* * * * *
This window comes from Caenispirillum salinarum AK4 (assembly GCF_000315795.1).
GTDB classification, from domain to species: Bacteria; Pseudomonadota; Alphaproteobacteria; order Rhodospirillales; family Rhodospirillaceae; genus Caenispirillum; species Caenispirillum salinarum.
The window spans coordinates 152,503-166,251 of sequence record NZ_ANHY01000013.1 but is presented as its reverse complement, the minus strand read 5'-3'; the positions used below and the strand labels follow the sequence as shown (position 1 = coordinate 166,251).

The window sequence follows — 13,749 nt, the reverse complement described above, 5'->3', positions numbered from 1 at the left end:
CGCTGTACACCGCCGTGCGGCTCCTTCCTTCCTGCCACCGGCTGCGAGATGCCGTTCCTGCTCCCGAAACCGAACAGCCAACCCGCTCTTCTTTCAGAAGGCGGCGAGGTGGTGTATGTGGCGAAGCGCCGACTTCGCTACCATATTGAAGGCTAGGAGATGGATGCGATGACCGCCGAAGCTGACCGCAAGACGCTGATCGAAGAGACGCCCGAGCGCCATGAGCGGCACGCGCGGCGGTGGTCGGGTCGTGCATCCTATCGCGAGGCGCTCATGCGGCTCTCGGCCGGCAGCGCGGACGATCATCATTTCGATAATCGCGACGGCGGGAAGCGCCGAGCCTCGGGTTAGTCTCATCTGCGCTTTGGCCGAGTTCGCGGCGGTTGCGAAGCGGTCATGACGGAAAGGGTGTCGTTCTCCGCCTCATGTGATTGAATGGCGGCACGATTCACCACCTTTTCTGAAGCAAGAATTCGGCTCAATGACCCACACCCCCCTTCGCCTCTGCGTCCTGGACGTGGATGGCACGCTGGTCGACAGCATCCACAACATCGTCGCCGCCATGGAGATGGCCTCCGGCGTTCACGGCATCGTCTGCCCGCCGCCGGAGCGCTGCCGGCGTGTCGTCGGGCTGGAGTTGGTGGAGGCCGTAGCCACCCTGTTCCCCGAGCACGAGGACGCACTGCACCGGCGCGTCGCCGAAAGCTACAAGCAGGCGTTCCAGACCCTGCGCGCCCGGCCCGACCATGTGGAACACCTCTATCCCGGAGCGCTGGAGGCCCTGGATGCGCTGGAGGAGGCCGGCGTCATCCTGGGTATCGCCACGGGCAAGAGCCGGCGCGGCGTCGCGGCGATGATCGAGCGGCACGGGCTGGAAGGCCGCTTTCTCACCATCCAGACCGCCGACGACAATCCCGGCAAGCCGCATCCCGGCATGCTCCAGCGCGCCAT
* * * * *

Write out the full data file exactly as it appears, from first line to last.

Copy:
This window comes from Caenispirillum salinarum AK4 (assembly GCF_000315795.1).
GTDB classification, from domain to species: Bacteria; Pseudomonadota; Alphaproteobacteria; order Rhodospirillales; family Rhodospirillaceae; genus Caenispirillum; species Caenispirillum salinarum.
The window spans coordinates 152,503-166,251 of sequence record NZ_ANHY01000013.1 but is presented as its reverse complement, the minus strand read 5'-3'; the positions used below and the strand labels follow the sequence as shown (position 1 = coordinate 166,251).

The window sequence follows — 13,749 nt, the reverse complement described above, 5'->3', positions numbered from 1 at the left end:
CGCTGTACACCGCCGTGCGGCTCCTTCCTTCCTGCCACCGGCTGCGAGATGCCGTTCCTGCTCCCGAAACCGAACAGCCAACCCGCTCTTCTTTCAGAAGGCGGCGAGGTGGTGTATGTGGCGAAGCGCCGACTTCGCTACCATATTGAAGGCTAGGAGATGGATGCGATGACCGCCGAAGCTGACCGCAAGACGCTGATCGAAGAGACGCCCGAGCGCCATGAGCGGCACGCGCGGCGGTGGTCGGGTCGTGCATCCTATCGCGAGGCGCTCATGCGGCTCTCGGCCGGCAGCGCGGACGATCATCATTTCGATAATCGCGACGGCGGGAAGCGCCGAGCCTCGGGTTAGTCTCATCTGCGCTTTGGCCGAGTTCGCGGCGGTTGCGAAGCGGTCATGACGGAAAGGGTGTCGTTCTCCGCCTCATGTGATTGAATGGCGGCACGATTCACCACCTTTTCTGAAGCAAGAATTCGGCTCAATGACCCACACCCCCCTTCGCCTCTGCGTCCTGGACGTGGATGGCACGCTGGTCGACAGCATCCACAACATCGTCGCCGCCATGGAGATGGCCTCCGGCGTTCACGGCATCGTCTGCCCGCCGCCGGAGCGCTGCCGGCGTGTCGTCGGGCTGGAGTTGGTGGAGGCCGTAGCCACCCTGTTCCCCGAGCACGAGGACGCACTGCACCGGCGCGTCGCCGAAAGCTACAAGCAGGCGTTCCAGACCCTGCGCGCCCGGCCCGACCATGTGGAACACCTCTATCCCGGAGCGCTGGAGGCCCTGGATGCGCTGGAGGAGGCCGGCGTCATCCTGGGTATCGCCACGGGCAAGAGCCGGCGCGGCGTCGCGGCGATGATCGAGCGGCACGGGCTGGAAGGCCGCTTTCTCACCATCCAGACCGCCGACGACAATCCCGGCAAGCCGCATCCCGGCATGCTCCAGCGCGCCAT